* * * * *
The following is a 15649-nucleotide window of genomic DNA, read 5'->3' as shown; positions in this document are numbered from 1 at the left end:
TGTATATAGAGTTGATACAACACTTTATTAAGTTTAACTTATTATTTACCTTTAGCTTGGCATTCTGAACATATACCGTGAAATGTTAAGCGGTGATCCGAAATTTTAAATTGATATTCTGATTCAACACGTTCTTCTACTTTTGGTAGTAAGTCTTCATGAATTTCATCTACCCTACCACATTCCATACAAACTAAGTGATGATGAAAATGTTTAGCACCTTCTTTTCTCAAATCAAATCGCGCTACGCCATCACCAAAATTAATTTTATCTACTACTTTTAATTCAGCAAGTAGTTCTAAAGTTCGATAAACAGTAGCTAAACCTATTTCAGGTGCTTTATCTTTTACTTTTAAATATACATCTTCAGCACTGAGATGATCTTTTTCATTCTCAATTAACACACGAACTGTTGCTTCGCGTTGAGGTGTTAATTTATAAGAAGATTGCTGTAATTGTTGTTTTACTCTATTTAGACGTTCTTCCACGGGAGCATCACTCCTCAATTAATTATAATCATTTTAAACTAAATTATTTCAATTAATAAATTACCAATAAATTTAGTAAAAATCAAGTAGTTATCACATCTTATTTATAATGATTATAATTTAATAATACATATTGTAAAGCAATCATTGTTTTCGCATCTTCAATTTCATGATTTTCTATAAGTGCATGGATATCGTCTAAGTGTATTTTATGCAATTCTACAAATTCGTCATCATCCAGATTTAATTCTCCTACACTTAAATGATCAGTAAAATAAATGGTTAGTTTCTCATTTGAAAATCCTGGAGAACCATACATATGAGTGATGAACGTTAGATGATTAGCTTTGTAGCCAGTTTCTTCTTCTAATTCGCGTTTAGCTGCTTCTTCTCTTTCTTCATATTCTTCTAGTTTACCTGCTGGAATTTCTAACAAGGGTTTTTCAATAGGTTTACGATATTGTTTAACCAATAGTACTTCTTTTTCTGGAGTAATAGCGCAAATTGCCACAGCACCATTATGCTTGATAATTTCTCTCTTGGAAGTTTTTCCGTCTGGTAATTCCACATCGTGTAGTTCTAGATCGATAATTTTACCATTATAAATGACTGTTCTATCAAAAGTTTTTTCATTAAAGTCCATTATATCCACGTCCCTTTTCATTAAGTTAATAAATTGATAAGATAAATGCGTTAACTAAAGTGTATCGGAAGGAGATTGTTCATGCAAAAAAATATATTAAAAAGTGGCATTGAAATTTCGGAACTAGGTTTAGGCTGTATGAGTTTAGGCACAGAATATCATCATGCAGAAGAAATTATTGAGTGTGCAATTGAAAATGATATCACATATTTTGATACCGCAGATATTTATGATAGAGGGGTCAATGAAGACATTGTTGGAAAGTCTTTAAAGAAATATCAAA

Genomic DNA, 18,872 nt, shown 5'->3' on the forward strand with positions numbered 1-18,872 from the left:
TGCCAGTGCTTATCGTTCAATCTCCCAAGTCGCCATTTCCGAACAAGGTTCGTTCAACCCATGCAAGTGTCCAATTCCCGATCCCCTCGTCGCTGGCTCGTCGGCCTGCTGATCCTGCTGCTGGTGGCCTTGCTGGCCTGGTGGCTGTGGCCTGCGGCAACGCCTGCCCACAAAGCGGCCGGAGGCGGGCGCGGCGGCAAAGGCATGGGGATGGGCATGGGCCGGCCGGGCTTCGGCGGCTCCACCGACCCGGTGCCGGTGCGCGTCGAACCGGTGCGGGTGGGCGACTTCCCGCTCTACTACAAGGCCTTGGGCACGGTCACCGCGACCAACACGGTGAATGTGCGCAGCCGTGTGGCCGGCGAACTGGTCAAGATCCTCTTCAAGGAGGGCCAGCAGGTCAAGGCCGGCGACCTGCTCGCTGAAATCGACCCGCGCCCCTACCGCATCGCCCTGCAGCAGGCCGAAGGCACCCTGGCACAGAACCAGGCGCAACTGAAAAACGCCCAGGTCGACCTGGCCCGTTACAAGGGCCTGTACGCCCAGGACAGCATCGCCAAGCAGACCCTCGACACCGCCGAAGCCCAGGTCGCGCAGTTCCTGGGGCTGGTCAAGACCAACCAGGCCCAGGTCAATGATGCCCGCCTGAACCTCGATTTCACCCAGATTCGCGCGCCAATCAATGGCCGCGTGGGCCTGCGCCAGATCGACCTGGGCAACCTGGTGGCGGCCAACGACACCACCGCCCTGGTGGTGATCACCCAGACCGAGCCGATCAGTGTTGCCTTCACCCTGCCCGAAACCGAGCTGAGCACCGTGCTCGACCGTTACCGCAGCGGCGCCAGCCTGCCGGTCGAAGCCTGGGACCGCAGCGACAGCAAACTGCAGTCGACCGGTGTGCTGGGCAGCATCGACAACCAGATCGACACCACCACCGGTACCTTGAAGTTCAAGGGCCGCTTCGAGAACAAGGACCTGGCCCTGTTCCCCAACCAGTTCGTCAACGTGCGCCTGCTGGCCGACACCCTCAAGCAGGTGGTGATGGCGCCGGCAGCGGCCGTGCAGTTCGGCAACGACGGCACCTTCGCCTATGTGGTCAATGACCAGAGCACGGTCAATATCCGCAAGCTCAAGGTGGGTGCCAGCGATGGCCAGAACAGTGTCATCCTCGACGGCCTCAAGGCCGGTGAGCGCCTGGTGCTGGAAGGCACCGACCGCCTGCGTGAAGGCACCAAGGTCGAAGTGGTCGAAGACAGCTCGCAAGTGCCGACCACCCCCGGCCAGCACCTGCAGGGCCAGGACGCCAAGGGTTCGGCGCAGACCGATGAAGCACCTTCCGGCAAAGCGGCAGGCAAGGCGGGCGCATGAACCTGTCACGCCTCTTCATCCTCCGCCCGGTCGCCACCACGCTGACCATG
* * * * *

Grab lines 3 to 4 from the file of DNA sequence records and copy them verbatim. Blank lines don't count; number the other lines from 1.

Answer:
Genomic DNA, 18,872 nt, shown 5'->3' on the forward strand with positions numbered 1-18,872 from the left:
TGCCAGTGCTTATCGTTCAATCTCCCAAGTCGCCATTTCCGAACAAGGTTCGTTCAACCCATGCAAGTGTCCAATTCCCGATCCCCTCGTCGCTGGCTCGTCGGCCTGCTGATCCTGCTGCTGGTGGCCTTGCTGGCCTGGTGGCTGTGGCCTGCGGCAACGCCTGCCCACAAAGCGGCCGGAGGCGGGCGCGGCGGCAAAGGCATGGGGATGGGCATGGGCCGGCCGGGCTTCGGCGGCTCCACCGACCCGGTGCCGGTGCGCGTCGAACCGGTGCGGGTGGGCGACTTCCCGCTCTACTACAAGGCCTTGGGCACGGTCACCGCGACCAACACGGTGAATGTGCGCAGCCGTGTGGCCGGCGAACTGGTCAAGATCCTCTTCAAGGAGGGCCAGCAGGTCAAGGCCGGCGACCTGCTCGCTGAAATCGACCCGCGCCCCTACCGCATCGCCCTGCAGCAGGCCGAAGGCACCCTGGCACAGAACCAGGCGCAACTGAAAAACGCCCAGGTCGACCTGGCCCGTTACAAGGGCCTGTACGCCCAGGACAGCATCGCCAAGCAGACCCTCGACACCGCCGAAGCCCAGGTCGCGCAGTTCCTGGGGCTGGTCAAGACCAACCAGGCCCAGGTCAATGATGCCCGCCTGAACCTCGATTTCACCCAGATTCGCGCGCCAATCAATGGCCGCGTGGGCCTGCGCCAGATCGACCTGGGCAACCTGGTGGCGGCCAACGACACCACCGCCCTGGTGGTGATCACCCAGACCGAGCCGATCAGTGTTGCCTTCACCCTGCCCGAAACCGAGCTGAGCACCGTGCTCGACCGTTACCGCAGCGGCGCCAGCCTGCCGGTCGAAGCCTGGGACCGCAGCGACAGCAAACTGCAGTCGACCGGTGTGCTGGGCAGCATCGACAACCAGATCGACACCACCACCGGTACCTTGAAGTTCAAGGGCCGCTTCGAGAACAAGGACCTGGCCCTGTTCCCCAACCAGTTCGTCAACGTGCGCCTGCTGGCCGACACCCTCAAGCAGGTGGTGATGGCGCCGGCAGCGGCCGTGCAGTTCGGCAACGACGGCACCTTCGCCTATGTGGTCAATGACCAGAGCACGGTCAATATCCGCAAGCTCAAGGTGGGTGCCAGCGATGGCCAGAACAGTGTCATCCTCGACGGCCTCAAGGCCGGTGAGCGCCTGGTGCTGGAAGGCACCGACCGCCTGCGTGAAGGCACCAAGGTCGAAGTGGTCGAAGACAGCTCGCAAGTGCCGACCACCCCCGGCCAGCACCTGCAGGGCCAGGACGCCAAGGGTTCGGCGCAGACCGATGAAGCACCTTCCGGCAAAGCGGCAGGCAAGGCGGGCGCATGAACCTGTCACGCCTCTTCATCCTCCGCCCGGTCGCCACCACGCTGACCATG